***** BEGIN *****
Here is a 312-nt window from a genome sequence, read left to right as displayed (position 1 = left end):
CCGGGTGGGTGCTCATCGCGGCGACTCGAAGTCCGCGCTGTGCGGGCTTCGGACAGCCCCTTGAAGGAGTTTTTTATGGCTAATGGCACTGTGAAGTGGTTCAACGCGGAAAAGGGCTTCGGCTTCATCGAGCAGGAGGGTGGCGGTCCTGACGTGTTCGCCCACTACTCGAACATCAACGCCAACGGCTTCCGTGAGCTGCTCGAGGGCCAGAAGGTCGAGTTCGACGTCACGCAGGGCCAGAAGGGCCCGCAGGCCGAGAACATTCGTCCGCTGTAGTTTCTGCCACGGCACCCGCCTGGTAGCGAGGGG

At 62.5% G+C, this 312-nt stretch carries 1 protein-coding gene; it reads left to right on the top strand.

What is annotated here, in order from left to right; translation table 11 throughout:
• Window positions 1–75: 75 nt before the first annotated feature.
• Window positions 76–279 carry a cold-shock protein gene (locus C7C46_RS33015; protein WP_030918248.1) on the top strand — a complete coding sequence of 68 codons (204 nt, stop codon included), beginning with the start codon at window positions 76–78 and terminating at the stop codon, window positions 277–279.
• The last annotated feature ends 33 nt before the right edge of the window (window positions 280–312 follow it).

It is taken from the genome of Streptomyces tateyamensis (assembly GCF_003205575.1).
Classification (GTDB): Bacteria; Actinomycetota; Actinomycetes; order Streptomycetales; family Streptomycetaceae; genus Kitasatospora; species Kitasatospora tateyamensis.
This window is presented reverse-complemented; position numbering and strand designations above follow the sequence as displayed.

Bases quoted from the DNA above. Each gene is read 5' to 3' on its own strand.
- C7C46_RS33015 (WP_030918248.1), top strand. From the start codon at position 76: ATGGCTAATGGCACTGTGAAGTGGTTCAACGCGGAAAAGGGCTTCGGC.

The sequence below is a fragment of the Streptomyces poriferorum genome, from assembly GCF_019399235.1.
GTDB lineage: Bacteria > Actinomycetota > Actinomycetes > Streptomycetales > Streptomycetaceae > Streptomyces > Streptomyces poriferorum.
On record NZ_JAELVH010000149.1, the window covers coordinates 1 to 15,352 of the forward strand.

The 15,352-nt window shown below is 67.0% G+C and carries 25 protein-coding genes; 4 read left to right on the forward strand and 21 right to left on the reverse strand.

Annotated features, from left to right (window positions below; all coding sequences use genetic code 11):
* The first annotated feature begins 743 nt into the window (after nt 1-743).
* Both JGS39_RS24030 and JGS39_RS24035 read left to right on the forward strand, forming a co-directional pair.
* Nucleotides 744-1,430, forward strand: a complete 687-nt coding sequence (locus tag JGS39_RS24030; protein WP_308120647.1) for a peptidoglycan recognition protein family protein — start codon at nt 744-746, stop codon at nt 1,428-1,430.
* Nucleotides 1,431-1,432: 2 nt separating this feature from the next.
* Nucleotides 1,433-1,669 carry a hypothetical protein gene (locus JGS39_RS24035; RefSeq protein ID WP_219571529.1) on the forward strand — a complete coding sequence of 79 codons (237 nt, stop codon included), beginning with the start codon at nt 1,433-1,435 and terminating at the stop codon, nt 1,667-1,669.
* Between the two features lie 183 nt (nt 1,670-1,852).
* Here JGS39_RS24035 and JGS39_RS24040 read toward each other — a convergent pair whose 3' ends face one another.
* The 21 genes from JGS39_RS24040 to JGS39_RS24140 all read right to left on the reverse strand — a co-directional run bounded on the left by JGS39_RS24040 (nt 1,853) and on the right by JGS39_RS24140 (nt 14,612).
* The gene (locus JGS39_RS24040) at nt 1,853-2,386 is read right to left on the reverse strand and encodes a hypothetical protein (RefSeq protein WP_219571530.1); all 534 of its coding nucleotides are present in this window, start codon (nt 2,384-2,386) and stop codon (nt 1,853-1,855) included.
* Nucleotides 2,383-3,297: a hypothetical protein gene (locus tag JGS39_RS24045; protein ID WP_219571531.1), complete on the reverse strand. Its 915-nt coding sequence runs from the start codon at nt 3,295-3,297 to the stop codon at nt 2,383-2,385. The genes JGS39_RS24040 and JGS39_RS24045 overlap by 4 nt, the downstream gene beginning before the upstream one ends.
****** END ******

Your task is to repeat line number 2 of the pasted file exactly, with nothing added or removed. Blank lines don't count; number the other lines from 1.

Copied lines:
CCGGGTGGGTGCTCATCGCGGCGACTCGAAGTCCGCGCTGTGCGGGCTTCGGACAGCCCCTTGAAGGAGTTTTTTATGGCTAATGGCACTGTGAAGTGGTTCAACGCGGAAAAGGGCTTCGGCTTCATCGAGCAGGAGGGTGGCGGTCCTGACGTGTTCGCCCACTACTCGAACATCAACGCCAACGGCTTCCGTGAGCTGCTCGAGGGCCAGAAGGTCGAGTTCGACGTCACGCAGGGCCAGAAGGGCCCGCAGGCCGAGAACATTCGTCCGCTGTAGTTTCTGCCACGGCACCCGCCTGGTAGCGAGGGG